Oil For Our Generation

Why we should drill for oil in Alaska

We use oil in many different ways.

In America, oil is used for so much more than vehicles. Listed here are just a few examples of how we use this fossil fuel in our everyday lives:
  • clothing and shoes
  • office supplies
  • computers
  • sports equipment
  • medication and first aid cream
  • hearing aids and artificial limbs
  • beauty products
  • kitchen utensils
  • pipes, upholstery and other construction materials

The economic factors would help not only our generation, but our children's and grandchildren's as well.

  • More than 75% Alaskans support oil drilling.
  • Between 250,000 and 735,000 jobs could be created
  • The U.S. Department of Interior estimates that they could recover up to 16 billion gallons of oil with this rig.
  • Although the actual drilling process would not start until 2017 due to permits and preparation, reduction in gas prices would start in 2030. The drilling in that started in Prudhoe Bay, Alaska, 30 years ago, is now one of our main sources of oil today. We would be setting up an oil source for our children's generation to use.

We should not be dependent on other countries for our oil

  • The US imported 60% percent of its oil in 2007!
  • If you go local, you will find that 53% of North Carolina's oil is imported from other countries.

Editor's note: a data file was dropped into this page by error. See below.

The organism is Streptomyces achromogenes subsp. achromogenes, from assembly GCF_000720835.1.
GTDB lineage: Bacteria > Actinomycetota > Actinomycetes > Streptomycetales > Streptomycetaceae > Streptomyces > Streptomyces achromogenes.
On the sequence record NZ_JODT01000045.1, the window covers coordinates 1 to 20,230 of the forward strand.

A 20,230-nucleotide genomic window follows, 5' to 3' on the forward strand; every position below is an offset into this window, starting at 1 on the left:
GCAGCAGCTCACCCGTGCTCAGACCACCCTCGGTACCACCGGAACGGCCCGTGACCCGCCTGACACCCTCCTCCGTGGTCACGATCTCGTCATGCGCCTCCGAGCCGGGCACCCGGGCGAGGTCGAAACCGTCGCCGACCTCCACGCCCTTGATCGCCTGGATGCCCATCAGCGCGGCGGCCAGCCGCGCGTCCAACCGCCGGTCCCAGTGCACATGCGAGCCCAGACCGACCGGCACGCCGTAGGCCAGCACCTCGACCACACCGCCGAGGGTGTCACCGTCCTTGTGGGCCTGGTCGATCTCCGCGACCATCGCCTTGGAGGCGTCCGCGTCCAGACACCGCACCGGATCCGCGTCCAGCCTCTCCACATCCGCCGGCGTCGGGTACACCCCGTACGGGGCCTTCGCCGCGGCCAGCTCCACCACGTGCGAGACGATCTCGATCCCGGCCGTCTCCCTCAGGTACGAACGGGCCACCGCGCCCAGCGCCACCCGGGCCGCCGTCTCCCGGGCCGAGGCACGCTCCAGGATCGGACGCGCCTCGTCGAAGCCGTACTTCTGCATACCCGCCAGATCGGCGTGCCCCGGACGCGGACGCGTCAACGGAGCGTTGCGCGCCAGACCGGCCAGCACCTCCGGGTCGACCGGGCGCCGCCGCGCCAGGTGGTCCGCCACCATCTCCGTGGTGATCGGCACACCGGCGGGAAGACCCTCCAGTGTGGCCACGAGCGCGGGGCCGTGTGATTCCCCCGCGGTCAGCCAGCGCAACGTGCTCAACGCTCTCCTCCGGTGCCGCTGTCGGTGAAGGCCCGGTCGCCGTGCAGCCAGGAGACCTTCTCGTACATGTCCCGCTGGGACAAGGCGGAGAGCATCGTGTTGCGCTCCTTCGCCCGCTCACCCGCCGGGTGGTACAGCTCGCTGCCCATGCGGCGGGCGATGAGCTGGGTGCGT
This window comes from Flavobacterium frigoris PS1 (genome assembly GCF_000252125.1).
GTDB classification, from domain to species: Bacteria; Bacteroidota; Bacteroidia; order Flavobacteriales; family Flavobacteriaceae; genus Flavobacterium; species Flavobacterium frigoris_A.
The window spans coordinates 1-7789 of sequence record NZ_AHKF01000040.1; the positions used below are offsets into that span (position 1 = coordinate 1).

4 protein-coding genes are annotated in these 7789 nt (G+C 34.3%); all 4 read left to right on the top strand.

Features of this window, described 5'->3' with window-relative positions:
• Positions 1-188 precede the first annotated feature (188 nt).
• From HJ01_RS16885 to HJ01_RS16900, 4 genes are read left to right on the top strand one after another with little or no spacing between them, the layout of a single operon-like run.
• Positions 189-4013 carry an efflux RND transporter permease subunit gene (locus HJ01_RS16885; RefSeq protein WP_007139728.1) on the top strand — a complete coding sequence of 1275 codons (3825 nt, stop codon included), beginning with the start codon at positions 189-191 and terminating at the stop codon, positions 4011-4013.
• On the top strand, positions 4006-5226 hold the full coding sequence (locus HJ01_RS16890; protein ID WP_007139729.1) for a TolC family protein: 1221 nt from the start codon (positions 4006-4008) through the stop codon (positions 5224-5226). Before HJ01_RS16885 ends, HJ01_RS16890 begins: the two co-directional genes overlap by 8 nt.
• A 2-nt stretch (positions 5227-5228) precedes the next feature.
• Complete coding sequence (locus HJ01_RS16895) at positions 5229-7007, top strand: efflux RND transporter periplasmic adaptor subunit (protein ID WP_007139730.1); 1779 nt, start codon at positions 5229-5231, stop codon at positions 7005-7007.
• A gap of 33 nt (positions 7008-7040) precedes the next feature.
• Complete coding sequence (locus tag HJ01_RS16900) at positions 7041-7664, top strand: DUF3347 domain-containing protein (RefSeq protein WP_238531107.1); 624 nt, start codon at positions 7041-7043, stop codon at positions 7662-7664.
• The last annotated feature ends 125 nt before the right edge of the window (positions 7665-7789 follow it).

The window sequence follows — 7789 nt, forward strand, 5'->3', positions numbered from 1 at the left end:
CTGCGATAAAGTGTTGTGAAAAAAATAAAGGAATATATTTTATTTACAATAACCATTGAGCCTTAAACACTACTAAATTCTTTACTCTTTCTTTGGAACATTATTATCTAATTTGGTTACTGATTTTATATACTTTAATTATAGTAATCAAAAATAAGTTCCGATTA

• Most of our imported oil comes from the Middle East, where several countries hold hostilities against the US or practice government systems that we do not agree with, such as communism and dictatorships.
  • At $135 a barrel, that represents $1.3 trillion that we wouldn't have to send to Iran, Russia, Saudi Arabia and Venezuela.

How will the drilling affect the environment?

There are 17.5 million acres in the ANWR, but only 8% is being considered for development. The remaining 92% will be completely shut off from further development.
Also, the animals currently living near the arctic oil fields are living well in the environment.
According to the Mineral Management Service, out of the billions of gallons of oil transported in U.S. waters, .001% is spilled. Far more of the oil in the ocean is due to natural seeping into the sea, says the National Research Council. Almost half of the oceanic oil worldwide comes from natural processes.
In addition, advanced drilling technologies have allowed us to reduce our environmental footprint by 60% since the Prudhoe Bay drilling.

And while we wait...

While renewable energy sources are a grand idea, the development is extremely slow. It could take years for us to get wind turbines running off the ground, and even longer to get the payoff. In the meantime, we should be using what we've been using for decades: oil. It is a reliable source that our country needs.


So why should we wait to drill oil? Please contact your government now to encourage them to start oil drilling in the ANWR!

Martha Buneswell, CEO of Silver Oil Inc.

For information, contact us at silveroil@comcast.com or visit our website, silveroilinc.com